Remember these two words: Sai Ua. These fantastic Thai sausages are unlike any other sausage that you may have eaten. They sing with flavours like kaffir lime, lemongrass, chilli, garlic and ginger and the long queues at Sai Ua stalls are a testament to how truly delicious these sausages are. But the best thing of all is that the filling is so simple to make. You can thread it through sausage casings (and I'll show you the a's, b's and c's of this) or you can make them into a fantastic skinless sausage or meatball patty!
I always think of Germany when I think of sausage, after all it’s kind of like their national dish. But this year I discovered another country that does awesome sausages and I bet it’s not one that you would first come to mind: Thailand. When I was caught up in the intoxicating buzz of Chiang Mai earlier this year, I found myself a shop with an enormous queue attached to it. The rest of the stalls were either empty or had the occasional customer but this shop seemed to have a permanent crowd of about 7 or 8 patrons patiently waiting their turn.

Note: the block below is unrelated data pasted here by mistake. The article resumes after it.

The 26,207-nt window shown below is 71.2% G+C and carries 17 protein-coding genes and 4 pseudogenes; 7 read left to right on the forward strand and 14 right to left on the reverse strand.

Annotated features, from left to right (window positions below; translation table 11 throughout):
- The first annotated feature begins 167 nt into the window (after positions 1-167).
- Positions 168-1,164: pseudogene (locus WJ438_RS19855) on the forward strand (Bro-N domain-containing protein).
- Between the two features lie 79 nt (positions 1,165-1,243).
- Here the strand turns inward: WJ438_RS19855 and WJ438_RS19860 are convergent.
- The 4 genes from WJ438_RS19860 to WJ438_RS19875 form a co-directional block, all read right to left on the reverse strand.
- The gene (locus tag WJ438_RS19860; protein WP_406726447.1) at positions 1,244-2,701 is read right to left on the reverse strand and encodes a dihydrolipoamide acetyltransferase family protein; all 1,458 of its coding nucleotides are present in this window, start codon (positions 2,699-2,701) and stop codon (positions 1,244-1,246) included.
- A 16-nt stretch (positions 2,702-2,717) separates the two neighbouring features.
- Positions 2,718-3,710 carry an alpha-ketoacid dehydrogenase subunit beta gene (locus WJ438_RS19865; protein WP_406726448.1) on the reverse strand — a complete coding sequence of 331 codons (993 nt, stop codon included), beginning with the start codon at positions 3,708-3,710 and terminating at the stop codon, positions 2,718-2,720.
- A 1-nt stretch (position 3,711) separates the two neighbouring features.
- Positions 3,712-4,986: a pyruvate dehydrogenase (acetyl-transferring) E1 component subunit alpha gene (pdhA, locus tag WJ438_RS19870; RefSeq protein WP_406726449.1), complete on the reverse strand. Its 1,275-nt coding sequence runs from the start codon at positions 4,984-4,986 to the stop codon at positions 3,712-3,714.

They were selling links of sausage, curled pieces, some broken off, picked up with tongs and deposited into a plastic bag. They were still warm and on the first day I purchased two broken links of a sausage called Sai Ua. They were unlike any other sausage that I had tried before. Usually sausages have a couple of flavours added to them and they keep it fairly simple. This sausage had a range of Thai flavours - there was chilli, lemongrass, garlic, coriander and kaffir lime. The meat was juicy and the sausage disappeared in a matter of a few bites.